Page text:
Last week I attended the third UK type III secretion meeting, held at the University of Bristol. As with the two previous meetings, it encompassed a wide range of topics within the field of bacterial flagellar biosynthesis and type III secretion. For those of you not familiar with the field, the bacterial flagellum is the chief organelle of motility in bacteria and is related in structure, biosynthesis and evolutionary history to a molecular syringe known as the type III secretion system, which is used by bacteria to inject subversive "effector" proteins into eukaryotic cells. In both cases a complex macromolecular complex is assembled in the cell envelope, with proteins travelling through a central channel that spans two membranes and the periplasm.
The highlight of the meeting were keynote addresses by Keiichi Namba and his colleague Tohru Minamino on the structure and function of the bacterial flagellum. Tohru visited my group a couple of years ago, but I had not met Keiichi before, who has been at the cutting edge of the structural biology of the bacterial flagellum for over a decade. I had a chat with him over lunch. We briefly discussed the silly fuss that the "intelligent design" movement makes over the bacterial flagellum. When I asked him whether they had any problem with creationists in Japan, he just laughed and said, no, that was a problem only in America and Europe.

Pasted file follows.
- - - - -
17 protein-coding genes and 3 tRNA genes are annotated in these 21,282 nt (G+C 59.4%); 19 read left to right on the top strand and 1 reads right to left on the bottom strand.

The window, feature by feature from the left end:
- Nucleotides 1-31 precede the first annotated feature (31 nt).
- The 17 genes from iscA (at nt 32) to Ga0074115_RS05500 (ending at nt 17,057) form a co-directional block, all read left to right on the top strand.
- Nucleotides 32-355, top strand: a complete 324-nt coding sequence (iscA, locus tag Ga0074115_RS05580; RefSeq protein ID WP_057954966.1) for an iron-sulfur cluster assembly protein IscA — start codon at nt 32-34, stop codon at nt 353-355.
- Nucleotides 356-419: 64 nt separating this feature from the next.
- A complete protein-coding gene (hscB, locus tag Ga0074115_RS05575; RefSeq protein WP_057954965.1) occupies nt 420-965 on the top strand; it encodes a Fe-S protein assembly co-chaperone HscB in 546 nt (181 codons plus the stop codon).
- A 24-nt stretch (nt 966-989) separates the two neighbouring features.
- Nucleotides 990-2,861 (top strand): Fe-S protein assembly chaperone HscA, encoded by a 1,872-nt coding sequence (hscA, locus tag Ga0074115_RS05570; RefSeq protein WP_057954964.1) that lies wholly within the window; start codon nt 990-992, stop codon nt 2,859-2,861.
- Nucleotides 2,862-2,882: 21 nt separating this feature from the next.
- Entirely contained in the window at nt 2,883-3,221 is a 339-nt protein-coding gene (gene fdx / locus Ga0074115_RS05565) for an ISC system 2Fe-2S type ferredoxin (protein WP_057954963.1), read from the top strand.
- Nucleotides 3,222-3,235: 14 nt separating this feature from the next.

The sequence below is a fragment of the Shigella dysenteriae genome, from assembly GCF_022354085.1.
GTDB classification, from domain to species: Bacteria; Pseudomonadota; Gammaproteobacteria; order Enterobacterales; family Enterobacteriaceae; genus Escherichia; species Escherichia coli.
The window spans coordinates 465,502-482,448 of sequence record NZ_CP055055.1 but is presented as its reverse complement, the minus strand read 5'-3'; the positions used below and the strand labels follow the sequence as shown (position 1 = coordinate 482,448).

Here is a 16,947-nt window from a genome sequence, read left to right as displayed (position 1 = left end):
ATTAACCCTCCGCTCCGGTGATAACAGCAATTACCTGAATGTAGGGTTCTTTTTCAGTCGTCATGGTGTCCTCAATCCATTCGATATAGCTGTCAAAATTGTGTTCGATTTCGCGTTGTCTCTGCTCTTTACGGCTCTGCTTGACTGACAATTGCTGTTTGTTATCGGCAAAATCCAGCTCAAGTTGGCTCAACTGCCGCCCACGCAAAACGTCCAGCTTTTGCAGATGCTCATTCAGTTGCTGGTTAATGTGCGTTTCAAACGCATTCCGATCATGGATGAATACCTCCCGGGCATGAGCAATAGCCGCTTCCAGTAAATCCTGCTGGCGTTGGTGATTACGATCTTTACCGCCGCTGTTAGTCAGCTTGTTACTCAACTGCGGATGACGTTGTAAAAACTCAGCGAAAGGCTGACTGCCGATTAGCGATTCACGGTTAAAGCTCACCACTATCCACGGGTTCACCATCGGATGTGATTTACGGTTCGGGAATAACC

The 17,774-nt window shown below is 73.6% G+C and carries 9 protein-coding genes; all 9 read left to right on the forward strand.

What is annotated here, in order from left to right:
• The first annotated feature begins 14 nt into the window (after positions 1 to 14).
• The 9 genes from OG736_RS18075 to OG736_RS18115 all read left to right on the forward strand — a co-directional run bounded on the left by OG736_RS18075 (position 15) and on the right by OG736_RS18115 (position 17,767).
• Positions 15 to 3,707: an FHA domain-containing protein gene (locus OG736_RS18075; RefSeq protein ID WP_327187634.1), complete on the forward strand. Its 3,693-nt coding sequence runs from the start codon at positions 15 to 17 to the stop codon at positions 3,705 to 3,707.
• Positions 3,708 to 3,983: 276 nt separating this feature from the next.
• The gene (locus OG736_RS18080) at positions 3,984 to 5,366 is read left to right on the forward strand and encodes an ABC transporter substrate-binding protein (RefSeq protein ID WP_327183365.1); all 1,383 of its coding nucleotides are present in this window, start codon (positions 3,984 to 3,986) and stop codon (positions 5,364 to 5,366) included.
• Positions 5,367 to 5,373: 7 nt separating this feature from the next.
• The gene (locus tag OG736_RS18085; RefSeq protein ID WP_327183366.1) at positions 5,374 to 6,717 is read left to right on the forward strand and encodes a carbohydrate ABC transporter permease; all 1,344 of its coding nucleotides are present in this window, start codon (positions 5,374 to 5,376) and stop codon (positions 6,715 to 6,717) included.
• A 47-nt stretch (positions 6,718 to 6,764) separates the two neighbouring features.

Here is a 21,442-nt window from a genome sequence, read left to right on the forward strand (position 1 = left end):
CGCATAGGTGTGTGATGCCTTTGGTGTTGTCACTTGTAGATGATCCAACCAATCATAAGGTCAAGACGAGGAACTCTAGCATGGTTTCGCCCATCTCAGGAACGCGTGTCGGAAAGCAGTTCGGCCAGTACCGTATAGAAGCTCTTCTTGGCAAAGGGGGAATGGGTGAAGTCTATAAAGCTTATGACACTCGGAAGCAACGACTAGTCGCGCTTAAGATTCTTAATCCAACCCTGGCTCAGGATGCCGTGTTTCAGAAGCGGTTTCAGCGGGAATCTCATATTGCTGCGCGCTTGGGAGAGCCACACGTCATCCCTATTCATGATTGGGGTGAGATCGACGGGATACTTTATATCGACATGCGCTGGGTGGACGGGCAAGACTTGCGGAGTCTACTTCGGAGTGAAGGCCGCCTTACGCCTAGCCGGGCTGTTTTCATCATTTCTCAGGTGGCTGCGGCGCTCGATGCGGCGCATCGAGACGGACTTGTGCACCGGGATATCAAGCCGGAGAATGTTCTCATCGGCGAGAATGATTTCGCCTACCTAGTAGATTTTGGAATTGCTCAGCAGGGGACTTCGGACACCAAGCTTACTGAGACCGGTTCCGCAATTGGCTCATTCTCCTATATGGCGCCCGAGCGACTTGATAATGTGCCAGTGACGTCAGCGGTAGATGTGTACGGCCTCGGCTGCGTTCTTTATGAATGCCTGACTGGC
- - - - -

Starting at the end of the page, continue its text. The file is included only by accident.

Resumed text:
For more background on this issue, see Ken Miller's The Flagellum Unspun
and this movie of Ken:
and this paper by myself and Nick Matzke.
For me there were two take away messages from Keiichi's talk, one of which I will mention here, the other I will deal with in a subsequent post. Interestingly, Keiichi and colleagues are in the habit of getting superb videos made of their work every year or two, so in each post I will include (a link to) one of Keiichi's videos.
Watch this video from 2004 describing the work of Keiichi's Protonic NanoMachine Project (sorry for the link offsite, have tried and failed to upload it here). Remarkably, by then they had already achieved an atomic resolution structure that effectively spanned the whole flagellar filament (a structure visible by light microscopy!).
In fact, the filament is part of a series of structures that form the axial components of the bacterial flagellum (filament; hook-filament junction; hook; plus the rod forming the protein export channel in the basal body). In Bristol, Namba reported that he and his colleagues now have structures for all the axial proteins. Interestingly, in every case, the structures show clear homology to one another and to flagellin, confirming earlier suggestions by myself and others that the flagellar axial filament has arisen by a process of successive gene duplications from a single progenitor protein. The way is now open to a detailed reconstruction of the steps leading to the evolution of the axial structures and even to resurrection and investigation of the original axial protein.
This tremendous pace of advance in the mainstream scientific view of the bacterial flagellum (which accepts evolution as a given) contrasts markedly with the poverty of the intelligent design viewpoint, which has spawned no new experiments or insights.